Established in 2000 by the Children and Families Commission of Orange County, the School Readiness initiative funds school readiness coordinators in every elementary and unified school district to work with families, school staff, community stakeholders and early-care providers.

Current brain development research indicates that early learning opportunities, particularly the time from birth to 5 years, can directly affect a child's ability to learn and succeed in school. The developmental screenings are offered to families at no charge and include information in multiple areas including nutrition, social-emotional skills, communication, problem solving, fine and gross motor skills.

For more information about the Literacy Basket Event or Jumpstart's Read for the Record, contact Olsen at jolsen@lbusd.org. Additional information about the Jumpstart's Read for the Record program can also be accessed at http://www.pearsonhighered.com/readfortherecord2010.

Eric Jetta receives Spirit Award

Eric Jetta, director of facilities, grounds and construction for the Laguna Beach Unified School District, was recently presented with the third annual Spirit of LBUSD award, which recognizes a staff member who exemplifies extraordinary service to others.

Board of Education President Ketta Brown shared the district's appreciation for Jetta's tireless efforts to the district.

"Eric is always our 'boots on the ground' guy. He answers his phone day and night and is prepared to do what it takes to ensure our schools are safe and clean. He truly gives everyone peace of mind when it comes to our physical plant," she said.

Prior to his 21-year career in K-12 education, Jetta worked for the University of Texas as a university engineer. He holds an undergraduate degree in engineering and earned an MBA in 2006.

He has served as the district's facility director for the past seven years, where he has overseen many renovations, upgrades, repairs and modernization projects.

His leadership helped initiate many of the district's earth-friendly, "going-green" programs, including the development of the photovoltaic installation at TOW and maximizing natural light and efficiency at all the school sites, according to the district.

Jetta said he felt privileged to be one of the Spirit of LBUSD honorees.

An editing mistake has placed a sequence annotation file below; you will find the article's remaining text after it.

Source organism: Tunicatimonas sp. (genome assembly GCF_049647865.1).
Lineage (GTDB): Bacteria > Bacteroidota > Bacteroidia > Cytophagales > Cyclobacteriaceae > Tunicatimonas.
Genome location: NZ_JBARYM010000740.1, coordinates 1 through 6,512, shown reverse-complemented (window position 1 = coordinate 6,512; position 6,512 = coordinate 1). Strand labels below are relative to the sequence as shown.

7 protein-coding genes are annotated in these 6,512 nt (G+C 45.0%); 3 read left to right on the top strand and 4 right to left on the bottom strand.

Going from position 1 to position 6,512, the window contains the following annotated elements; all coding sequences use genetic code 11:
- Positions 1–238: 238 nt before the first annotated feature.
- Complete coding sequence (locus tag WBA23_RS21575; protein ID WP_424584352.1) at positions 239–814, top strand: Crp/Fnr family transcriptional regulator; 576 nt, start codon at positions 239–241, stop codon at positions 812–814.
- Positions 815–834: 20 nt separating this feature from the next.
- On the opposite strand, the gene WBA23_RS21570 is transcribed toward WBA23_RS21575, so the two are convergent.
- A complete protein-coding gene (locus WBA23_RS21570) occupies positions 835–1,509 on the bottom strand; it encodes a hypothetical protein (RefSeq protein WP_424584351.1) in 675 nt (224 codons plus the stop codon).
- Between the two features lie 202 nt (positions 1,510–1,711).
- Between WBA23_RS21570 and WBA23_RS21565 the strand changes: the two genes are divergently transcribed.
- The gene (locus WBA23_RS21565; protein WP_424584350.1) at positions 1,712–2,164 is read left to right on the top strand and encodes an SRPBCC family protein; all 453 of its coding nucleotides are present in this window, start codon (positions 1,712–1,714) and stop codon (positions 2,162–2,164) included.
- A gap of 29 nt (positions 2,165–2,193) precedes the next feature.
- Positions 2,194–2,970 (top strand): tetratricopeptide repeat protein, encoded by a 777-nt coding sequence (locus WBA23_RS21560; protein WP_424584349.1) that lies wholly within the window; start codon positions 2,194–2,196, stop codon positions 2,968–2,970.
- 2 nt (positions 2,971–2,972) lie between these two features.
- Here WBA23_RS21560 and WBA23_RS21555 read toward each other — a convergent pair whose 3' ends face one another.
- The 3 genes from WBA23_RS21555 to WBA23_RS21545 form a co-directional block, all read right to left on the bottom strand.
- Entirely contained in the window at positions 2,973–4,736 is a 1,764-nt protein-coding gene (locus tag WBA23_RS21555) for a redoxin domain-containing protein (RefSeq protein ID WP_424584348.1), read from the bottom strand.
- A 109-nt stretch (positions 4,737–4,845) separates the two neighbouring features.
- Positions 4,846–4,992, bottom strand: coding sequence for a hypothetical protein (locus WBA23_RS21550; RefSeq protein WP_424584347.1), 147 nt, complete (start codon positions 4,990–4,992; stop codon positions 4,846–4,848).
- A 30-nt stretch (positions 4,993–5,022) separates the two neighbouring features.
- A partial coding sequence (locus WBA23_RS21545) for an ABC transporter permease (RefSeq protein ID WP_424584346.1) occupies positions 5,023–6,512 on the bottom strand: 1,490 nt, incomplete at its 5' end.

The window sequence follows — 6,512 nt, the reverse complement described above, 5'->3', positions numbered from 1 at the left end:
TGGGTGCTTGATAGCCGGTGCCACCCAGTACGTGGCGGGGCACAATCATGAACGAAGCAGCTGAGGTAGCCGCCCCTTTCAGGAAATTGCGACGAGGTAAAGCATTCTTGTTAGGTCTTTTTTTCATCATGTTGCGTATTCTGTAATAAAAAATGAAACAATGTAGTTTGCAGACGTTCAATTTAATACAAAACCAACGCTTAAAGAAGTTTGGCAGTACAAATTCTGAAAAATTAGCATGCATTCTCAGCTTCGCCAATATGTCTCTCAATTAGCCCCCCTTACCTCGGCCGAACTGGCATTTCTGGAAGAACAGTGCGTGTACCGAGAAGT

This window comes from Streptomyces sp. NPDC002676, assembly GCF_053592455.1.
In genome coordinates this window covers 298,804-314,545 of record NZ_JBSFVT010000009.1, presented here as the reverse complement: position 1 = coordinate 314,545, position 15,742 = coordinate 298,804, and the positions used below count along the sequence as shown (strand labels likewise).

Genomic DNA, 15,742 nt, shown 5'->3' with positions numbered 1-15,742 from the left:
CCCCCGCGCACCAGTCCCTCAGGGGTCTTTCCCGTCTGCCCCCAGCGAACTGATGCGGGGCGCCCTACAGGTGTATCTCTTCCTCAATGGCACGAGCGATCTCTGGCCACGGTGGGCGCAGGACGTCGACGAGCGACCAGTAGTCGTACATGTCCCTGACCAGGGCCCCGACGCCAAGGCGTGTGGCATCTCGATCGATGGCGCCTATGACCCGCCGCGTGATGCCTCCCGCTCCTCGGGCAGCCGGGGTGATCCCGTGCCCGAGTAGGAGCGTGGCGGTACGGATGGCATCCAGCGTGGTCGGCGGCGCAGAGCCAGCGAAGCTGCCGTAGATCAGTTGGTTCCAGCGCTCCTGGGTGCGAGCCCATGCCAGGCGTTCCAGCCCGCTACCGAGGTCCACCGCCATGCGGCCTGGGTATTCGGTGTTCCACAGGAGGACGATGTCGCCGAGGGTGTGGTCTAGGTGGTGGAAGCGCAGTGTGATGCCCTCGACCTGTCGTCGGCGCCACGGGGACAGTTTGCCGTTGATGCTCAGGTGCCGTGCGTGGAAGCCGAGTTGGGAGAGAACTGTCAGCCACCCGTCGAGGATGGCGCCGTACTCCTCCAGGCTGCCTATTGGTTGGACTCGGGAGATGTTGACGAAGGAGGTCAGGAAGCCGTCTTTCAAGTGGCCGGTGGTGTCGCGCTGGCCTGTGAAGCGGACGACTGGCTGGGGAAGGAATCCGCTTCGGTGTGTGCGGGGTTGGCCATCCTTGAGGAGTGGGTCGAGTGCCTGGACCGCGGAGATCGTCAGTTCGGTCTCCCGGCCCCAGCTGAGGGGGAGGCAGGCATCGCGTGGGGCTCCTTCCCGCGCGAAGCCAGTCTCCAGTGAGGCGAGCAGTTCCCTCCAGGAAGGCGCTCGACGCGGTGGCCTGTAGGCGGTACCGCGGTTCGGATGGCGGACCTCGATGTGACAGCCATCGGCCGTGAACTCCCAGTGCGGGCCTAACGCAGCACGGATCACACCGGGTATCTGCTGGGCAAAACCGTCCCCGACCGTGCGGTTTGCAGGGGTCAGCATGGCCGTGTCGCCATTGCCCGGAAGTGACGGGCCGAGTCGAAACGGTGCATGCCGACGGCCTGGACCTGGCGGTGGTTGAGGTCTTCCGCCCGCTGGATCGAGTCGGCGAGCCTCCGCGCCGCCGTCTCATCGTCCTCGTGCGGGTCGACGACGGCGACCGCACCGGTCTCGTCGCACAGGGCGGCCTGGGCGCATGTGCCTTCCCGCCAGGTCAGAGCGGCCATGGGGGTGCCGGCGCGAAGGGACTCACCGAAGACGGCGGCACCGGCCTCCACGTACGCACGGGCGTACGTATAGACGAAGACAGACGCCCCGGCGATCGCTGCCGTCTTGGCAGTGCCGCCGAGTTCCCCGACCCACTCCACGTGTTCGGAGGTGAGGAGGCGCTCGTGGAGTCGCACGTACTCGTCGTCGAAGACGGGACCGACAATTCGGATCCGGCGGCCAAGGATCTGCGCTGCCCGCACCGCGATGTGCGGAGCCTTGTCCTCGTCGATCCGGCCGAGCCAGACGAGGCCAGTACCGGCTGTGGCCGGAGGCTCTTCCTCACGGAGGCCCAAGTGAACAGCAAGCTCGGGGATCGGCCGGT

"I am extremely honored and surprised to be selected for this wonderful award, especially being in the same category with Walt Hamera and Patty Beaver," he said. "LBUSD is a special school district and the special people who work here deserve similar recognition. I am blessed."

National essay contest

High school students and teachers from across the country are invited to compete for nearly $115,000 in prize money and a trip to the nation's capital in the Bill of Rights Institute's fifth annual Being an American essay contest.

Attracting more than 50,000 essays last year and awarding 180 students and teachers with cash prizes, the contest explores the rights and responsibilities of American citizenship.

"This contest is unique in that it gives students the opportunity to think about the important civic values communicated in our Founding documents, and embodied by American civic heroes," said Jason Ross, vice president of the Bill of Rights Institute Education Programs. "This context is vital to helping students see their own acts of good citizenship as a meaningful part of the American experiment of self-government."

Students are asked to share their thoughts on American citizenship by answering the following question: "What civic value do you believe is most essential to being an American?"

The top three student winners and their teachers from each of the nine geographical regions will be announced at a special Washington, D.C. awards gala in the spring, where they will be awarded cash prizes of $5,000 for first place; $1,000 for second place; and $500 for third place.

The winning students will get to explore the capital, meet contemporary American heroes and national leaders, and visit national landmarks.

Additionally, the contest will award 126 honorable mention prizes of $100 to seven students and their teachers from each region.

"The contest not only honors and awards sponsoring teachers, but also equips them with free lesson plans and other supplemental materials that meet state and national academic standards so they can easily incorporate the essay contest into their classrooms," said Essay Contest Director John Croft.

Based in Washington D.C., the Bill of Rights Institute is a nonprofit educational organization that is devoted to educating children about the Constitution and Founding principles. The sponsors include the History Channel and the Stuart Family Foundation.

The deadline for essays is Dec. 1. For more information or a complete list of contest guidelines, visit http://www.beinganamerican.org.